Clearly, there are still challenges. GPs would want to see more investment, but they do understand the restrictions and limitations of the ICB based on the national picture and the continued pressure of dealing with secondary care waiting times.
VV: Do you have concerns that services commissioned under CCGs may be discontinued under ICBs?
RV: We’ve not seen it from an ICB perspective, but we have seen it from a local government perspective. We’ve lost the tier two weight management service after Leeds City Council decommissioned that service. So we are concerned that the financial pressures on local government are starting to have an implication on public health services. And that does need to be addressed.
VV: What about access and demand for services in general practice?
RV: We need to better understand why there’s been a big increase in demand for GP appointments. In part, it’s linked to the pressures of secondary care. Reducing the waiting times in hospitals will reduce some of the access problems in general practice.
We need to help patients support their conditions more confidently without the need to access general practice at all. It might be about providing more information online. And it might be about directing patients to pharmacy and other colleagues. We need to help patients see the value of seeing members of the wider workforce team. West Yorkshire ICB has done work to try and address that.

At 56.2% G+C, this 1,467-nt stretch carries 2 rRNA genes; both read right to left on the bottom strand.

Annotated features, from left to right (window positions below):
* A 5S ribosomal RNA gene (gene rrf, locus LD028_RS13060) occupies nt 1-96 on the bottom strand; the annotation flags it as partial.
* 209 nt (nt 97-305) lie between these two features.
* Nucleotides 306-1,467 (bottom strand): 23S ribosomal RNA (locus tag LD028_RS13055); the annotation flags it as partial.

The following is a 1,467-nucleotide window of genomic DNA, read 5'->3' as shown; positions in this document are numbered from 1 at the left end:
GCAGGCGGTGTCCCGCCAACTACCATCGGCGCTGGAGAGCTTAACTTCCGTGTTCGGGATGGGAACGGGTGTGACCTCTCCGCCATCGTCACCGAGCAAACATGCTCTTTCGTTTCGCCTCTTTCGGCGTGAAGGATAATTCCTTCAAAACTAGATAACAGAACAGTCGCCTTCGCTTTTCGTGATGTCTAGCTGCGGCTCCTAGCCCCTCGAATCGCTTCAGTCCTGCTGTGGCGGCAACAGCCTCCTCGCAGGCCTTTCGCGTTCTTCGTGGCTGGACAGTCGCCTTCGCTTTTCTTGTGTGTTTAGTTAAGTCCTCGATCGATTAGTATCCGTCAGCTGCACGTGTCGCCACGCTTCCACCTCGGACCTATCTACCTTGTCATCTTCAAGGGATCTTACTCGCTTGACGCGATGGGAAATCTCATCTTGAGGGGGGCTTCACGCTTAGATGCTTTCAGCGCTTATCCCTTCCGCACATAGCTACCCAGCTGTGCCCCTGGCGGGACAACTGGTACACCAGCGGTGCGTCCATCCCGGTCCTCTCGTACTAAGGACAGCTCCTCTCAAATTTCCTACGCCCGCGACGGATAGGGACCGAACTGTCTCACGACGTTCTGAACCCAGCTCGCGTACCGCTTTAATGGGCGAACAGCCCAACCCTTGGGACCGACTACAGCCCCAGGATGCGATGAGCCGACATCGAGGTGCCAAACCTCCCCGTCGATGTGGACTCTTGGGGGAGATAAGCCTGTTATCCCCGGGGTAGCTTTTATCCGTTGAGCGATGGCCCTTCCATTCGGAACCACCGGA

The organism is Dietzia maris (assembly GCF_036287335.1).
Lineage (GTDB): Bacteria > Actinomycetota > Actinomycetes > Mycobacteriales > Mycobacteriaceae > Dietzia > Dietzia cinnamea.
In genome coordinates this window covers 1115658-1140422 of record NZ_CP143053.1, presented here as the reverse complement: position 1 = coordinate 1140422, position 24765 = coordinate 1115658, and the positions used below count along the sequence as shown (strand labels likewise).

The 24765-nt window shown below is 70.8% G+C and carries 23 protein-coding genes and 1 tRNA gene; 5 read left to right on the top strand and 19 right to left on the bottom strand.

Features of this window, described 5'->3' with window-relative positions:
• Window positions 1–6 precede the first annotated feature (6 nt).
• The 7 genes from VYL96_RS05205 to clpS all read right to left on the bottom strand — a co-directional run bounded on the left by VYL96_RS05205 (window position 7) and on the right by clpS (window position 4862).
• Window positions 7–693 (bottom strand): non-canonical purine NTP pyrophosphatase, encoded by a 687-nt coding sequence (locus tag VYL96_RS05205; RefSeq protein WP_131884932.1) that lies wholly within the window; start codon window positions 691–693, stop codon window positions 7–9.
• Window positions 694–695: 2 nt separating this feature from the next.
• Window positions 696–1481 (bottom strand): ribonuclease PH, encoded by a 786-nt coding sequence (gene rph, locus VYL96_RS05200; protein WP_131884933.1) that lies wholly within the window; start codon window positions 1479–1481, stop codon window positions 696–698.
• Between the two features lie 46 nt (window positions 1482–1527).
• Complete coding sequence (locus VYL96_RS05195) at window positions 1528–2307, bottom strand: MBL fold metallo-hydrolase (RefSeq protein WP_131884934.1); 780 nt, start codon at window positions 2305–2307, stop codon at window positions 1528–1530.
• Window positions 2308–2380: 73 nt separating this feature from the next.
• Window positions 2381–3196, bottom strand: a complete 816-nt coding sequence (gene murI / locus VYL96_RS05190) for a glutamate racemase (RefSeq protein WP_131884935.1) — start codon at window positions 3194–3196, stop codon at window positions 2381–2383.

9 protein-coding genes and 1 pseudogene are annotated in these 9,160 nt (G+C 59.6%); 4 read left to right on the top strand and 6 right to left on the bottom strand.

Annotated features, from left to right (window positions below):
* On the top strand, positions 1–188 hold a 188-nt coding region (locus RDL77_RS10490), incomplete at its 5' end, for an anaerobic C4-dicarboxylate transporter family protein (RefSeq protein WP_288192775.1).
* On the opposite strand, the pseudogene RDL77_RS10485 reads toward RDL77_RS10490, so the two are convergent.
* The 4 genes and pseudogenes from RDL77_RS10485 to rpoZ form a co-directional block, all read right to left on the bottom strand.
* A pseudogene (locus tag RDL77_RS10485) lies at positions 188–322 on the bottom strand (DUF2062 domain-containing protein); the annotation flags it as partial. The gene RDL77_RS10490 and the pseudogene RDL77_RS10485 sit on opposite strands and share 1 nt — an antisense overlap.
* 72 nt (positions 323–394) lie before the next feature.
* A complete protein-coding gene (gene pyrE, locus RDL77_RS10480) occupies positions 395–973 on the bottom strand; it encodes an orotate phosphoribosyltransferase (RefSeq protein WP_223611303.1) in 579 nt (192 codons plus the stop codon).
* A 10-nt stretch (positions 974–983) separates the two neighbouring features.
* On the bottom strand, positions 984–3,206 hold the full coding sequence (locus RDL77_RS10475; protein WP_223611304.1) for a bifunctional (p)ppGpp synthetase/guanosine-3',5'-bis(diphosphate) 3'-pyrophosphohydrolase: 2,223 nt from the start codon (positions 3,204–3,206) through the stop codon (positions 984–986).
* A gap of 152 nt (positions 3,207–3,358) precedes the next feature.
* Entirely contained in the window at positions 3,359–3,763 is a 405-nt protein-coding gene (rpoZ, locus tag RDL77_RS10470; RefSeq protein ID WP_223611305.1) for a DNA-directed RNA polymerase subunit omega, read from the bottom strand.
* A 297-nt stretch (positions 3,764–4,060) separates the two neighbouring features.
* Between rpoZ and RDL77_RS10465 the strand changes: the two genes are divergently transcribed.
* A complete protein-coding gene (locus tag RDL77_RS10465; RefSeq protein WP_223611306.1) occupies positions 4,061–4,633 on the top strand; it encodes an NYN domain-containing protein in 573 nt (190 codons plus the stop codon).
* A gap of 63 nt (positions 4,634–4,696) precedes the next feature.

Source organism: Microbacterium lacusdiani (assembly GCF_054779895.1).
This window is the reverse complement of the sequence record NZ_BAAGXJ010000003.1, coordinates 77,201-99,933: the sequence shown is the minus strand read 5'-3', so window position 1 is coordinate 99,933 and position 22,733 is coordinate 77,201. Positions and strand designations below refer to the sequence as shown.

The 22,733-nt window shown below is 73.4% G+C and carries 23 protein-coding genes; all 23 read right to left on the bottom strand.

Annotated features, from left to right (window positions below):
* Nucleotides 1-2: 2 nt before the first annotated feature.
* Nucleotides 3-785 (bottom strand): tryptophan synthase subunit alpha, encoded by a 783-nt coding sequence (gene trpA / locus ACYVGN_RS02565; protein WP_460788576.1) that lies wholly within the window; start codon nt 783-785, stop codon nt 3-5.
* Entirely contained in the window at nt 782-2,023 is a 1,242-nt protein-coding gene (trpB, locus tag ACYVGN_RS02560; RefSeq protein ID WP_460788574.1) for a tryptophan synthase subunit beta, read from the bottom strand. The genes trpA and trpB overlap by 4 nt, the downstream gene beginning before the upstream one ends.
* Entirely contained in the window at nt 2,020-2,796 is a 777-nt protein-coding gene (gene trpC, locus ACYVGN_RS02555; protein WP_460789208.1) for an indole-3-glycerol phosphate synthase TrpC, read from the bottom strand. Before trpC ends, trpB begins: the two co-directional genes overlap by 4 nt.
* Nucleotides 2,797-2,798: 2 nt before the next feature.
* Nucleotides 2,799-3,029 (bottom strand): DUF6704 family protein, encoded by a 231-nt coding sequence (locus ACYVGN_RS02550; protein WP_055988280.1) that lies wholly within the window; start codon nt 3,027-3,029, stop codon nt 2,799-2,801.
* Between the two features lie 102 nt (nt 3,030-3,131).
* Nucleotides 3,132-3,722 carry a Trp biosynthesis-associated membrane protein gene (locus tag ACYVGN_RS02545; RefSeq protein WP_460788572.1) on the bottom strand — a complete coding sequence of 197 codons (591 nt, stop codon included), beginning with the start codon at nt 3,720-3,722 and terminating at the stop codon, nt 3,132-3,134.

We also need to tackle the abuse that’s directed at those on the frontline. The ICB has done social media campaigns around that to try.
VV: Do you think abuse has increased? And what can the ICB do?
RV: Yes, there’s been a significant increase since the pandemic.
I think there is a post-pandemic lack of tolerance within society as a whole, though the media criticism hasn’t helped. There’s also less tolerance for long waiting times in hospitals.
Clearly, practices will have policies on how to deal with patients who are repeatedly abusing their staff. They’ll remove patients after a warning if they feel it appropriate, and they’d hope the ICB would support them. In our area, in general, we do and, if necessary, allocate the patient to services that the ICB has commissioned for those who cannot receive them in a routine way.
We do need to see a concerted national campaign to make it clear that abusive behaviour is not something that we will accept. It’s an issue that’s faced by many public sector settings – local government and railways, for example.
This interview took place on 8 September, prior to the announcement on 13 September that Dr Richard Vautrey had been elected as new RCGP president.